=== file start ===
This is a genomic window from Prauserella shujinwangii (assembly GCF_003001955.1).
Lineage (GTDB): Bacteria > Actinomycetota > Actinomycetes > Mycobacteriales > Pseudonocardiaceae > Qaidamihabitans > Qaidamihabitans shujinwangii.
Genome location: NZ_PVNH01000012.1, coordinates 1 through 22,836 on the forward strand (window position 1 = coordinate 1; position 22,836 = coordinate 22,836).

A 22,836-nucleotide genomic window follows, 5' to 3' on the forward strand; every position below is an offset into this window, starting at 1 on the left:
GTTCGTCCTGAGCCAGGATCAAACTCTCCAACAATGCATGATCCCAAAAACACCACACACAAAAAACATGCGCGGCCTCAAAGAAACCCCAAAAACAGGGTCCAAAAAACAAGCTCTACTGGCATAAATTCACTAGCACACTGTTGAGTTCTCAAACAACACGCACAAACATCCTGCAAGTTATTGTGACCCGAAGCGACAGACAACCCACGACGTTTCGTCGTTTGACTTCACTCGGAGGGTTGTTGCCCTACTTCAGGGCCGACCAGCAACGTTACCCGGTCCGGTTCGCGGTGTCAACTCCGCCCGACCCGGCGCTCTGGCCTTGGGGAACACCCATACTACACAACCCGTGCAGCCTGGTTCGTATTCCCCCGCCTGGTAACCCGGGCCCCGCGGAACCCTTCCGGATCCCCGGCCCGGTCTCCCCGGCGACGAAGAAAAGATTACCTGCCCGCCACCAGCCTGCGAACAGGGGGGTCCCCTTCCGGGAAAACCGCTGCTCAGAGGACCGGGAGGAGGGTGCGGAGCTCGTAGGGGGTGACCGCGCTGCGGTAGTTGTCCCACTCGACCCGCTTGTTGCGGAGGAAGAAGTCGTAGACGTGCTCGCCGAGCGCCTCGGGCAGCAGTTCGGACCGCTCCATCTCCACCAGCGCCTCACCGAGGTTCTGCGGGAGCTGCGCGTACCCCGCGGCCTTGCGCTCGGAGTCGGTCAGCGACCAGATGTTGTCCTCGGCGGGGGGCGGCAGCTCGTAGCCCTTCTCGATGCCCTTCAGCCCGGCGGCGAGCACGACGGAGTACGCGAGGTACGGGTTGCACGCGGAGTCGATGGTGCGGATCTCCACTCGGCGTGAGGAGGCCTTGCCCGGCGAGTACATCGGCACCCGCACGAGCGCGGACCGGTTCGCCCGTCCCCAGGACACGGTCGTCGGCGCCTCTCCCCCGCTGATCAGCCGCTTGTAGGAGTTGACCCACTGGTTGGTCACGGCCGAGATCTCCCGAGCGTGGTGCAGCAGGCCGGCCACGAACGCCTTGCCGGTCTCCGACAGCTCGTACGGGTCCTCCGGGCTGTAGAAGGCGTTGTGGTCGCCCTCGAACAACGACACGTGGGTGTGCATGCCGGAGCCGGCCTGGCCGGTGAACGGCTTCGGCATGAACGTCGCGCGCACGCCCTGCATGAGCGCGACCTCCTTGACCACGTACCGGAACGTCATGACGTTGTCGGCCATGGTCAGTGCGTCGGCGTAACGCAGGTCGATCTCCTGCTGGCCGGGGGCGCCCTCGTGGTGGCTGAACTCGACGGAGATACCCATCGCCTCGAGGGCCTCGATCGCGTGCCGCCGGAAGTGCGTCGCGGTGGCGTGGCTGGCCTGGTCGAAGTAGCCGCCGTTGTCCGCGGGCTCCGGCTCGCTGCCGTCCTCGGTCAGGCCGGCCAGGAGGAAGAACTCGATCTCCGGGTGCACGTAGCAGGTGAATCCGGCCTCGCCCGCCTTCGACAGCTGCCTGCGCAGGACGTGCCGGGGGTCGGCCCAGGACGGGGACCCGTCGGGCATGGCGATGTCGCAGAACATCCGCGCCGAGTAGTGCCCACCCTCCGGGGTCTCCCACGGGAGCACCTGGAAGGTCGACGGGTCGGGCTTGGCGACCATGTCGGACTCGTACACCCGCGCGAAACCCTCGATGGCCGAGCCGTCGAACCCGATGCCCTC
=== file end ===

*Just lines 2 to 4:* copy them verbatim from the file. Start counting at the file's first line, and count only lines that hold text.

Lineage (GTDB): Bacteria > Actinomycetota > Actinomycetes > Mycobacteriales > Pseudonocardiaceae > Qaidamihabitans > Qaidamihabitans shujinwangii.
Genome location: NZ_PVNH01000012.1, coordinates 1 through 22,836 on the forward strand (window position 1 = coordinate 1; position 22,836 = coordinate 22,836).

A 22,836-nucleotide genomic window follows, 5' to 3' on the forward strand; every position below is an offset into this window, starting at 1 on the left: